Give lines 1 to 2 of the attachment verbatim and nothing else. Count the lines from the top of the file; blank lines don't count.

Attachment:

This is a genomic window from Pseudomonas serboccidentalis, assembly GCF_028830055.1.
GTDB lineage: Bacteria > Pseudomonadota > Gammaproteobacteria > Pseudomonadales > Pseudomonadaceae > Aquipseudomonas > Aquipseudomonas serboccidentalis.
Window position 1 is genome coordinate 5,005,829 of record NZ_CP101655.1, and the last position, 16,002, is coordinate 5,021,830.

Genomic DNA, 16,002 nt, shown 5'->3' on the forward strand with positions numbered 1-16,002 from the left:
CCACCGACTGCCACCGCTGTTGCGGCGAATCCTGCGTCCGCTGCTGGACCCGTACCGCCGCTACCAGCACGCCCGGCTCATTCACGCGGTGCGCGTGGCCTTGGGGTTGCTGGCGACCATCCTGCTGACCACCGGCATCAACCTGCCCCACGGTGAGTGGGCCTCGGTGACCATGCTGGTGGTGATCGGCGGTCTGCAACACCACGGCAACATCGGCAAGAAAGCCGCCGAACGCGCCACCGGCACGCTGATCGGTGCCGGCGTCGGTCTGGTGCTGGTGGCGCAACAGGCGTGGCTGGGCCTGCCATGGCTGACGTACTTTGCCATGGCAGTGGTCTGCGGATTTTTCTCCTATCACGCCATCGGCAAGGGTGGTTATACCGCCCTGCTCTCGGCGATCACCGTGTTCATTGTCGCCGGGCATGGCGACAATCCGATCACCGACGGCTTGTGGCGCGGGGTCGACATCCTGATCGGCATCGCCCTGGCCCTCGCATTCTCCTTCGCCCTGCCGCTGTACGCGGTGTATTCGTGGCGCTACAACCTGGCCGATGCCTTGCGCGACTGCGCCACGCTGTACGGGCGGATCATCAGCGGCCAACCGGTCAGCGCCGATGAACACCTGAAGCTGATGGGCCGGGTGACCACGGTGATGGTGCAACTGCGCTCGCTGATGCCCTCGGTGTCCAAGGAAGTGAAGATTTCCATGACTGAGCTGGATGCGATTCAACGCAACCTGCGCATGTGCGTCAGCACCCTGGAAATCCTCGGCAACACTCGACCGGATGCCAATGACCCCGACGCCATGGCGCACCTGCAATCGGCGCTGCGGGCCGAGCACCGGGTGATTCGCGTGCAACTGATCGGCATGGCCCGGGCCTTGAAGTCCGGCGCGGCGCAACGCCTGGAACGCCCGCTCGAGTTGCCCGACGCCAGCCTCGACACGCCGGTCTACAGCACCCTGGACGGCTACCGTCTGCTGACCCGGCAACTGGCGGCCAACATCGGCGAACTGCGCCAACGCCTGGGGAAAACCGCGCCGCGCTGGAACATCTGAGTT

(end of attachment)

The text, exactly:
This is a genomic window from Pseudomonas serboccidentalis, assembly GCF_028830055.1.
GTDB lineage: Bacteria > Pseudomonadota > Gammaproteobacteria > Pseudomonadales > Pseudomonadaceae > Aquipseudomonas > Aquipseudomonas serboccidentalis.